Shalev is also the author of three social justice-themed novels including Unwanted Heroes. He swears there is a connection. More at http://www.alonshalev.com and on Twitter (@elfwriter). Hang out with Alon on Google+

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2 comments on “No One Died and I’m Disappointed.

  1. Diane Tibert says:

    And here I am, just the opposite when it comes to major characters dying. I’ve heard about Martin and won’t pick up his books because major characters die all the time. I will not invest my emotions in a character to see him slaughtered. I would drop the book and bury it with the character and would not continue reading the series.

    Society has changed what readers/viewers expect, and sometimes it hits too hard. Violence has to be more violent, more crude, give that shock and awe, just to get a reaction. I don’t watch violent movies, so when something does occur in a movie I am watching, I feel it. I relive it for weeks, perhaps months later.

    My fantasy novels have moderate violence (if on a scale of 1 to 10, with ten being extremely violent, I’d fall around a 4, simply because I’m not graphic). People die in every book, but I’m on the second one, and a major character hasn’t died (spoiler alert). I need him to continue the series. I don’t have a lot of main characters.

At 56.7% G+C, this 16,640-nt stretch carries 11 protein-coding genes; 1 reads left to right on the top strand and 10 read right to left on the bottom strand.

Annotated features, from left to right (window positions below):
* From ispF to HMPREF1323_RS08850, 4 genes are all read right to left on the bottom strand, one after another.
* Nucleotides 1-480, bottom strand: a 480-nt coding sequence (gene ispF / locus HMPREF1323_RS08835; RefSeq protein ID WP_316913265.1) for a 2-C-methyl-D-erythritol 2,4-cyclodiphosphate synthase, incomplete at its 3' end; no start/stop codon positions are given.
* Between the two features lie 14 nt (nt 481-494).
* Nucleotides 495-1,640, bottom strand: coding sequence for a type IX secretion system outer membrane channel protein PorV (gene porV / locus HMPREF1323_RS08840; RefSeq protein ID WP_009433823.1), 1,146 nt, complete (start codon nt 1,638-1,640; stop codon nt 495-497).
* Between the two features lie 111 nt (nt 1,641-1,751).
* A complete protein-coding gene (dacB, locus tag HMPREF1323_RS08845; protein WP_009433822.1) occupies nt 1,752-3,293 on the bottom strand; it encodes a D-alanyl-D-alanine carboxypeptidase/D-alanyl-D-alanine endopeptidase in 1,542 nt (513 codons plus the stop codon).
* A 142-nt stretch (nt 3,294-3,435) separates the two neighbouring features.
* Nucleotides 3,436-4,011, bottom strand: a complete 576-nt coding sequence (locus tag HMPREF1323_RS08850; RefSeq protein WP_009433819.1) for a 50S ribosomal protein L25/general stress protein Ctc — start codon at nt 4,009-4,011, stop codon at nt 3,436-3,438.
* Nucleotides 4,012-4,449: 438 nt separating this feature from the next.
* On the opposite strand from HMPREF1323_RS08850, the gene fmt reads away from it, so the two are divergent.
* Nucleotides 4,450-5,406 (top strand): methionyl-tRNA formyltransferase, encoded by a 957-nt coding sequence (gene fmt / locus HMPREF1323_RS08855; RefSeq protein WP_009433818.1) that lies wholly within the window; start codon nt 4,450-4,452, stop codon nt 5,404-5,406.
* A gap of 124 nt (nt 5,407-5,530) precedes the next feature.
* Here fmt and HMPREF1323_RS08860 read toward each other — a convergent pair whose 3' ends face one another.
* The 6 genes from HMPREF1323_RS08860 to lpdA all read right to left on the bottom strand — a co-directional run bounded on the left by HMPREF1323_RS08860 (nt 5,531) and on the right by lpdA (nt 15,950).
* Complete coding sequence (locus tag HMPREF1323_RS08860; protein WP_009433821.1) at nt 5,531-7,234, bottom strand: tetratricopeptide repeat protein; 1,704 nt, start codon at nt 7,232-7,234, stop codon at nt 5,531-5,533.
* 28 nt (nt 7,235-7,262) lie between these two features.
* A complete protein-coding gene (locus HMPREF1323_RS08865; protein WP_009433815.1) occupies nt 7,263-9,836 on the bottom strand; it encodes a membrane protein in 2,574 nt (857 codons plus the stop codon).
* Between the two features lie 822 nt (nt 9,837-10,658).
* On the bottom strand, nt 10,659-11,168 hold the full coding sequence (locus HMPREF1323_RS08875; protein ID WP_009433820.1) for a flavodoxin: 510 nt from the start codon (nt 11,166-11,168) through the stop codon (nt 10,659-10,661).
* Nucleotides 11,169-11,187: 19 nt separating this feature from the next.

Some readers won’t like the idea of a major character living on, but there are many readers who are like me, and would be extremely disappointed (not sad, disappointed in what the author did) if a major character died. As a writer, I know the author has control, and if they killed a major character for a reaction, the reaction they would get is one of dislike.

    For example: I watched the movie “Message in a Bottle” and the ending (where the man dies) ruined the entire story. I felt as though I wasted my time. I felt cheated. It made me angry. It was a needless death.

    As for sex in novels, if it happens naturally, that’s fine. If the author puts it in to sell books, it’s a turn off. And sex every five pages is a turn off. Yes, there is mild sex in my novels only because it happened naturally, and because I wanted it there. I could have closed the door and left it to readers imaginations (and I did a few times), but this is an adult book.

    It is interesting many can watch Lord of the Rings and not think about injecting sex or killing a main character. Society is heading in a bad direction. Imagine how many disappointed souls there would be if Frodo died? We would feel cheated, angry. He’d have gone through all that hell and his payment was death.

    I’ve had a similar discussion–the killing of main characters–with other writers. Some will do it, others won’t. I’m sure it will be something we discuss long into the future.

    • Elfwriter says:

      Great comment, Diane. Thank you for taking the time to articulate your views. AS you say, this is going to be a discussion long into the future.
      Warmly,
      Alon